— You also got to collaborate with them, didn’t you?
Ogata: That made me feel like I was only a fan again. Honestly, when I look at the CD covers, it doesn’t even make sense to me that I’m pictured there with them. Half of me feels glad about it, while half of me is just confused.
February 19, 2000 — Tochigi
Morito: It feels like I just made it in time for the 20th anniversary. I was already a member of another Hello! Project group, so I could’ve never imagined any of this happening…
The First Ever “Concurrent Member”
— One thing that’s interesting about you is how the way you came to join Morning Musume is different from all the other members. In fact, you’re a first in the group’s entire 20-year history.
Morito: Yes. I was a member of Country Girls first, and I joined Morning Musume while being a concurrent member of my first group. I had initially applied for the 12th generation auditions because of my admiration for Sayashi Riho, so I was very happy about getting to do this.
— Being a concurrent member, I would think you have a different perspective about many things compared to the other members…
Morito: After I failed the 12th generation auditions and joined Country Girls, I think after that point I only saw Morning Musume as our senior group.
— Did it feel wrong for you to be a member of a different group even though you had so hoped to join Morning Musume?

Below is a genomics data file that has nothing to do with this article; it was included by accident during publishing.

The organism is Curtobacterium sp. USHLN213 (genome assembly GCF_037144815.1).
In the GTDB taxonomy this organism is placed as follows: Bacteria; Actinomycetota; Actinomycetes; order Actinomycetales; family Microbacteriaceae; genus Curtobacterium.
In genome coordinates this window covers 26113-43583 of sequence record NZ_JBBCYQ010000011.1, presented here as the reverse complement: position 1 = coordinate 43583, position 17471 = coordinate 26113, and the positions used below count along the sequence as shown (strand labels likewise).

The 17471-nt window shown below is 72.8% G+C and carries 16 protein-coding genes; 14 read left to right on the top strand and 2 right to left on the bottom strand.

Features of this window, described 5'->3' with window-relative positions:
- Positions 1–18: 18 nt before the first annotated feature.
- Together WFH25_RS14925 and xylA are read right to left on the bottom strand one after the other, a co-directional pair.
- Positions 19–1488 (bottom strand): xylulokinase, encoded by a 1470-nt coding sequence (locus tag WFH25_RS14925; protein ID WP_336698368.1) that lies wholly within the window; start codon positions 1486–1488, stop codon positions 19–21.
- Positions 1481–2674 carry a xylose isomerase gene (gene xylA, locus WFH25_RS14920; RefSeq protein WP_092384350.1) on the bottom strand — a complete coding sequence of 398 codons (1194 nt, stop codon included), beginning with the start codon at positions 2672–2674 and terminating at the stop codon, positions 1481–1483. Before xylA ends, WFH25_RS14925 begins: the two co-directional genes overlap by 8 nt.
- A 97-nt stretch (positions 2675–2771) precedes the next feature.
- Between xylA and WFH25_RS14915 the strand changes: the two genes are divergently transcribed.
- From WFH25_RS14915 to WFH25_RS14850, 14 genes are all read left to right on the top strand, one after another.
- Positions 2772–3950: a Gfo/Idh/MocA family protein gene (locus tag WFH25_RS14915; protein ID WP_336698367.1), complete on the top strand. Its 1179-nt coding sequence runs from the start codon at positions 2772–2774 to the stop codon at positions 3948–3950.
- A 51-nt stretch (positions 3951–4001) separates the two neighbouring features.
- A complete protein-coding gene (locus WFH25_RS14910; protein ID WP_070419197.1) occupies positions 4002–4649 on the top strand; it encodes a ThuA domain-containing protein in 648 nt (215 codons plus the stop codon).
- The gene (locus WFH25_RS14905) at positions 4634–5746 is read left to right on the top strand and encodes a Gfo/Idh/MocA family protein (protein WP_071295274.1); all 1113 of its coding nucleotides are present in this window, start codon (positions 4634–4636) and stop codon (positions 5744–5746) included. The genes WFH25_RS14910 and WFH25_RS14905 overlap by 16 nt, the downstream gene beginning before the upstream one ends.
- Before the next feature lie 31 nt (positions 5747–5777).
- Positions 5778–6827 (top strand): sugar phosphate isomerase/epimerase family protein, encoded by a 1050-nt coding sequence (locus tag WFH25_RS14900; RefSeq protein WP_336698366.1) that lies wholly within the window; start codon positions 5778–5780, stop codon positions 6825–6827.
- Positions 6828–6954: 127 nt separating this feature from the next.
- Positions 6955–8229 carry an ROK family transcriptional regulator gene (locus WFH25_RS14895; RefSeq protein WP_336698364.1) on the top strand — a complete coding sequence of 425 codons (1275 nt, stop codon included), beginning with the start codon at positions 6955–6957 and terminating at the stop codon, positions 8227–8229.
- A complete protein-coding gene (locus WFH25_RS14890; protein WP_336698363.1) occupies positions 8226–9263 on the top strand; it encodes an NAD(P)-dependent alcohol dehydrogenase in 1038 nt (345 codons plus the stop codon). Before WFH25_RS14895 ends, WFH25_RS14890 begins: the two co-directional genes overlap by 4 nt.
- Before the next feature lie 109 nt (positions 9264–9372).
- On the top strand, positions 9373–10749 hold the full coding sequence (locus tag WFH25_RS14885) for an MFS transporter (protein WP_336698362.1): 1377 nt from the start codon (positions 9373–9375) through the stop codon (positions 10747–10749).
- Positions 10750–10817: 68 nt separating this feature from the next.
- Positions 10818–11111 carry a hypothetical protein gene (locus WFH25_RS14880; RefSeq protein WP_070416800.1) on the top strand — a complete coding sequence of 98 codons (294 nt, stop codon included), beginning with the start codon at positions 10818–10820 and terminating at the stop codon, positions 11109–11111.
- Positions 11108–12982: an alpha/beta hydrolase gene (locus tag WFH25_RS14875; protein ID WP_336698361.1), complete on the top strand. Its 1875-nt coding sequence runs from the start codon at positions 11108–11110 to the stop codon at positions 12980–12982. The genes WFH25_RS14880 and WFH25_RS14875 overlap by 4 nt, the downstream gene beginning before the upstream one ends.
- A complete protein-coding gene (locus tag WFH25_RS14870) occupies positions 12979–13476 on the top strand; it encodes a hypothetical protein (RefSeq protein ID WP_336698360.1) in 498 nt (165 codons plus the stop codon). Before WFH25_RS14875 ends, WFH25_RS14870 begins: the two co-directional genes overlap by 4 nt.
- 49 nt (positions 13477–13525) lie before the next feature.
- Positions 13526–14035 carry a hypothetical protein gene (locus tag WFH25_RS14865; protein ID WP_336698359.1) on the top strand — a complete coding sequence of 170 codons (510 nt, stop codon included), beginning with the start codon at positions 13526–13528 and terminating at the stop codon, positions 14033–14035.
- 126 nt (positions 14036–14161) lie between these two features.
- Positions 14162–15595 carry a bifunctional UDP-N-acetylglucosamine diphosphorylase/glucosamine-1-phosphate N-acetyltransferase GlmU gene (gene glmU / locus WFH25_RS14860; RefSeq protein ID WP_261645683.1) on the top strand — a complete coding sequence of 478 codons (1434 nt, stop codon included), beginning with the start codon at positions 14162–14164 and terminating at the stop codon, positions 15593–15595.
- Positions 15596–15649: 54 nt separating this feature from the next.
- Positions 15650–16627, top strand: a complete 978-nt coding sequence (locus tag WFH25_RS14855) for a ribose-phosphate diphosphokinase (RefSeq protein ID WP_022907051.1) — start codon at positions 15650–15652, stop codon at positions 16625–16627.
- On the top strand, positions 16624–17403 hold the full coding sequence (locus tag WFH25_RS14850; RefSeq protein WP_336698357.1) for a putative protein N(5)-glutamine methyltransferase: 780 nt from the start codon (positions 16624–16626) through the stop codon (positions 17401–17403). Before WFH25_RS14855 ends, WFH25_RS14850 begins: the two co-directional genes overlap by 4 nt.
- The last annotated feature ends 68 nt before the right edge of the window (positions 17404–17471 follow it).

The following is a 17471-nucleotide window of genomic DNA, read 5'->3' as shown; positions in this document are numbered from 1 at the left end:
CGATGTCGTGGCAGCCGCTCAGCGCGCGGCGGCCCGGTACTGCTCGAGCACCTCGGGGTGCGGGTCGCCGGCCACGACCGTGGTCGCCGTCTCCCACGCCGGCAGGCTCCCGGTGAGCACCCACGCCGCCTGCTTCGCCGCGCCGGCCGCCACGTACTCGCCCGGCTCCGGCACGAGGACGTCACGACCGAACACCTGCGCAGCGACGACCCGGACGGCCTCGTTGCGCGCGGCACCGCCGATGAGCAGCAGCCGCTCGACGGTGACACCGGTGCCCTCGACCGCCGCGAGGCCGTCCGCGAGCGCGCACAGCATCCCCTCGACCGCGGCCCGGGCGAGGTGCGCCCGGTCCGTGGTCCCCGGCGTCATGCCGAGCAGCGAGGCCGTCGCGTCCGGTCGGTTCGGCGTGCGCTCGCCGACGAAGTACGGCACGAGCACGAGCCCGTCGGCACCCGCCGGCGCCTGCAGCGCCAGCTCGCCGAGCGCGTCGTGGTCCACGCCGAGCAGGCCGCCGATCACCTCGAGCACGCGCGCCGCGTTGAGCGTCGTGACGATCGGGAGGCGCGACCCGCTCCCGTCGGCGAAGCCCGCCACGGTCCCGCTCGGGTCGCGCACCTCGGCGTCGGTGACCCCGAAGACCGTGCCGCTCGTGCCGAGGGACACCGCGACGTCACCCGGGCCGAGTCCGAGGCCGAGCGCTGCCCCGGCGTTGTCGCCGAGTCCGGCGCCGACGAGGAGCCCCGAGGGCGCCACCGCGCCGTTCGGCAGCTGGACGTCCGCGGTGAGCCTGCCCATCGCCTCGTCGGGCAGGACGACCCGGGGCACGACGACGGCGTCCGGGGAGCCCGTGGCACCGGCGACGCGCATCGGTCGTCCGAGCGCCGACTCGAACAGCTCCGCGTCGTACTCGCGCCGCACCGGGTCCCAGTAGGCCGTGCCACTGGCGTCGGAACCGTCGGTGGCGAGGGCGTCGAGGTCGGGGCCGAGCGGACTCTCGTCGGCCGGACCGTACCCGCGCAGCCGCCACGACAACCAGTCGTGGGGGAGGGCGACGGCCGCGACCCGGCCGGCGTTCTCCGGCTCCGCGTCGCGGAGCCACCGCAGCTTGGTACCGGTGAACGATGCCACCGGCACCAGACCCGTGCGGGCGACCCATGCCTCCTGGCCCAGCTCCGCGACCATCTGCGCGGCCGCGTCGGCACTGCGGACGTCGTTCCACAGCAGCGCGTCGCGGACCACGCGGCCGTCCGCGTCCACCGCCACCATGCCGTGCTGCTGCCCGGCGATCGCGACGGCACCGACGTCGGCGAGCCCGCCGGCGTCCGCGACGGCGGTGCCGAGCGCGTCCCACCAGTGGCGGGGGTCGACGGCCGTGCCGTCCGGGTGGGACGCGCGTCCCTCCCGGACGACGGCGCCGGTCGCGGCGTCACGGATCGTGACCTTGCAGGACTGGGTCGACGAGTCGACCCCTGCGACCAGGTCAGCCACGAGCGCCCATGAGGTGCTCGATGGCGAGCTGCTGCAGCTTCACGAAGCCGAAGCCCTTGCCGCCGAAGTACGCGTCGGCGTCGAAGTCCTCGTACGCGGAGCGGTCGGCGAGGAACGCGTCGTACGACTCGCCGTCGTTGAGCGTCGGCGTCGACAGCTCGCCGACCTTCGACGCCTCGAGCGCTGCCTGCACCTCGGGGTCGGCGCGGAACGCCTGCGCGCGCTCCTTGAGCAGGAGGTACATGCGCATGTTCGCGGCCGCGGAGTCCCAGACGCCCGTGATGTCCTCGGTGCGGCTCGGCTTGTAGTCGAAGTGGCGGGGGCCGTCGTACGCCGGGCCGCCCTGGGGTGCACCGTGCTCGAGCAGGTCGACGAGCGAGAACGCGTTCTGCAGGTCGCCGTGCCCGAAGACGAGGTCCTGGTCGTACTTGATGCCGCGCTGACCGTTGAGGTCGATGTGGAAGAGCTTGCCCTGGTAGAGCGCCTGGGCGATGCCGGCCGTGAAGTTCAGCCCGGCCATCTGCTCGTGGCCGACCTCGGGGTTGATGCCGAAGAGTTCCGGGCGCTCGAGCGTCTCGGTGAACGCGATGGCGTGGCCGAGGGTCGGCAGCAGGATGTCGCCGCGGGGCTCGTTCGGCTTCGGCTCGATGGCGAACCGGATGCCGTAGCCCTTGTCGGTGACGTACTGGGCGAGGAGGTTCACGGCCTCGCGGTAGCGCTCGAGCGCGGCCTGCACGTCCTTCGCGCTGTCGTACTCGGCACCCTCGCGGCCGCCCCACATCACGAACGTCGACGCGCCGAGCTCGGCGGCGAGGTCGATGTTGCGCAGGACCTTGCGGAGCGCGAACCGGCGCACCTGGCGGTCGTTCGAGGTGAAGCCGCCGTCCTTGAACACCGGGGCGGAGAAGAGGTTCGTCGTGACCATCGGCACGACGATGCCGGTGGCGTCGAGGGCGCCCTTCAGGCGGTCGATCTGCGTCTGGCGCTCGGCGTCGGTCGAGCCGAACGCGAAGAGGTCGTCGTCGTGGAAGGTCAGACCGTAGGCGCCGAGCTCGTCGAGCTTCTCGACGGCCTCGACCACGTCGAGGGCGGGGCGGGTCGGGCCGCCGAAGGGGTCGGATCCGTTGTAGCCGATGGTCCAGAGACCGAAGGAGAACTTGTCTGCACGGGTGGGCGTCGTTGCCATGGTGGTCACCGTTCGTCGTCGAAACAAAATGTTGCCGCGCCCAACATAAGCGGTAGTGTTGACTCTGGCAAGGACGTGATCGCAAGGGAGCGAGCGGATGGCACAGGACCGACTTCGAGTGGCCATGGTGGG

Morito: For the first month or so, I did feel sad about how I had failed the audition. But when the rehearsals for Hello! Con started, that sadness changed to me feeling so glad about how I was now in Hello! Project. Simply just being able to hold a mic in my hands and sing and dance was so much fun. I think it was in that moment when I gave up on my dream of getting into Morning Musume.
Part Twelve: “The Pinnacle of Desire: Unashamed Love”
Writers Yuzuki Asako and Asai Ryo
profile the lyrics of Hello! Project songs!
Song #1: Morning Musume ’17 – “Jealousy Jealousy”
Asai: Stuff happened and we took a break from the last issue our column was supposed to be featured on. People taking breaks — it just happens to be all the rage in H!P right now, too!
Yuzuki: And lots of stuff happened within H!P itself during our break.
Asai: I wish I could genuinely congratulate myself for the restart of our column… but truth be told, I’m actually a bit worried as to whether or not we’ll be able to go on…
Yuzuki: Back when Sayashi quit, and then later when Zukki quit, we were similarly saying “we don’t know if we can do this anymore…” But then they’d come out with something like “Watashi no Nanni mo Wakacchanai” or “Utakata Saturday Night!” and that’d get us back on our feet, but…
Asai: There’s lots of things going on within H!P right now, and while we of course hope that it all works out well for them, it kind of feels at times like we’re being seriously tested… tested to see whether we can remain as excited about H!P as before. And ultimately, the biggest change — even though it’s not something that’s only just started recently — is the decrease in the number of Tsunku♂ songs. It’s only obvious that the organization would keep introducing more and more creators, and sure, something like Tsuno’s “Utakata Saturday Night!” was great. But still…